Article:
GeoGems Part 1: Getting Set Up


In this installment, we’ll be getting our Ubuntu environment set up for ASP.Net Core development. I’m using an Ubuntu 14.04 VM on my Mac. If you choose a different Linux installation, hopefully this will help, but mileage may vary.


This will just be a short article on getting your development environment set up.  For this article, I’m using Ubuntu 14.04 desktop edition.  I’m working on a Mac and running Ubuntu as a VM via VMWare fusion. Here’s some good instructions on getting this set up…not much to it really although their Ubuntu download link has gone bad.

Open a command line and make sure out package manager is up to date:

apt-get update

or if needed, prefix with sudo as shown below.

sudo apt-get update

In the commands that follow, I’m assuming that if you run into security issues you will use sudo to prefix installation steps.  The exception is when installing Node/NPM.  Here we want to avoid using sudo which is why I use the specific technique

Now make sure that Unzip and cURL are installed (again prefix with sudo if required).

apt-get install unzip curl

Visual Studio Code

Visual Studio Code is just a download and install.  Just make sure you download the .deb installer if you are using Ubuntu. This will take you to the Ubuntu Software Center and prompt you to install Visual Studio Code. In my case, the installer warned my that it didn’t like the package for Code…I proceeded anyway and it installed just fine.  Not sure what the deal is there…this is the just-release 1.0 drop of Visual Studio Code…so maybe just a glitch in the installer…but again it appeared to install just fine without a hitch. In addition, the installer should also set up launching from the command line via typing “code {your directory here}” to launch in the specified directory.

After starting up Visual Studio Code, assuming you are using the Unity GUI, you will see the Visual Studio Code icon in the Launcher Bar on the left side.  You may want to right click the Code icon and select Lock to Launcher so the icon stays put when Code is closed.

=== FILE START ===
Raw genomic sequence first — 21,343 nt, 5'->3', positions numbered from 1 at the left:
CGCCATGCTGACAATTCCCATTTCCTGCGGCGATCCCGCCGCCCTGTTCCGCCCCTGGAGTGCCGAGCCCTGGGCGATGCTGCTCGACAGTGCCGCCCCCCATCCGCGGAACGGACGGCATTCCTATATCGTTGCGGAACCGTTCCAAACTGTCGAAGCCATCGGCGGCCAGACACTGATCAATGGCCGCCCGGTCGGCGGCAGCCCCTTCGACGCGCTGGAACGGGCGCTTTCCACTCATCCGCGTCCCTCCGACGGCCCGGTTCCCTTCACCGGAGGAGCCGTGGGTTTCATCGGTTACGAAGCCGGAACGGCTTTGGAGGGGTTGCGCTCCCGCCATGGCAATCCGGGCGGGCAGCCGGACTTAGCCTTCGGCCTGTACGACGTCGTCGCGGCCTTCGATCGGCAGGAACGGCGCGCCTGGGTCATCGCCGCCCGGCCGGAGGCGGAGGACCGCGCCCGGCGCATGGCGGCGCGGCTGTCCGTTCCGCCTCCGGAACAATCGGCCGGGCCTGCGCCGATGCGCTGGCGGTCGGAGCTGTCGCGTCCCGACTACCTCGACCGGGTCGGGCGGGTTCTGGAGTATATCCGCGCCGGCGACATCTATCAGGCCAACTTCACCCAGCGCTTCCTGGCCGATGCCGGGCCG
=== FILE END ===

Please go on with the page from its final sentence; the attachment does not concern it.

In order to support C# development, we’ll be adding the OmniSharp plugin. Basically you can hit F1 to bring up the Command Palette and then type/select Install Extension from the command selections.  Then choose/type C# from the available installations. In a few seconds, OmniSharp will be installed but a restart of Code will be necessary to complete installation.  Here are the official instructions.


Of course Node is required for build and scaffolding tools etc…  For this demo I’ve installed Node 4.4.3 but don’t believe there should be any issues using 5.x.  I used the NVM method to install Node.  This method is being used because it allows node packages to be installed globally without requiring sudo permissions.

The full instructions are here.

The Basics

Open a command line and run the following.

curl | bash

Restart your command line.

To install Node/NPM with NVM:

nvm install 4.4.3

And now we need to install some build tools to help us out via NPM. The execution of these commands should not require sudo to install if the NVM method worked properly.

npm install -g yo bower grunt-cli gulp

Installing .Net

Now we’re going to install .Net tooling to allow us to control the various .Net runtime versions on our system.  Note that this tooling will change when RC2 comes out.  I’ll update this post when V2 officially drops. The information below was taken mostly from this source.

To install the .Net Version Manager (DNVM):

curl -sSL | DNX_BRANCH=dev sh && source ~/.dnx/dnvm/

To install other .Net prerequisites via the Ubuntu package manager:

sudo apt-get install libunwind8 gettext libssl-dev libcurl4-openssl-dev zlib1g libicu-dev uuid-dev

Now we’re going to use the DNVM to install the latest DNX available for the Core CLR. This is a compact, performant, and cross-platform version of the common language runtime (clr) that we will be using.

dnvm upgrade -r coreclr

ASP.Net core applications run on a lightweight and performant web server called Kestrel that uses a cross-platform I/O library called Libuv.  The following builds and installs Libuv:

sudo apt-get install make automake libtool curl
curl -sSL | sudo tar zxfv - -C /usr/local/src
cd /usr/local/src/libuv-1.8.0
sudo sh
sudo ./configure
sudo make
sudo make install
sudo rm -rf /usr/local/src/libuv-1.8.0 && cd ~/
sudo ldconfig


We’ll be using docker as our method of packaging and deploying our ASP.Net applications. The instructions to install Docker on Ubuntu can be found here. Make sure you follow all instructions for Ubuntu 14.04 (or whichever version you are using).

Yeoman Templates

If you followed the Node instructions above, you’ve already installed Yeoman from NPM.  All we need to do now is install our ASP.Net yeoman templates to get us started:

npm install -g generator-aspnet

The GitHub repository has much more thorough information.

That’s it as far as getting set up for now.  In our next installment, we’ll build our first ASP.Net Web API on Linux that targets the core framework.

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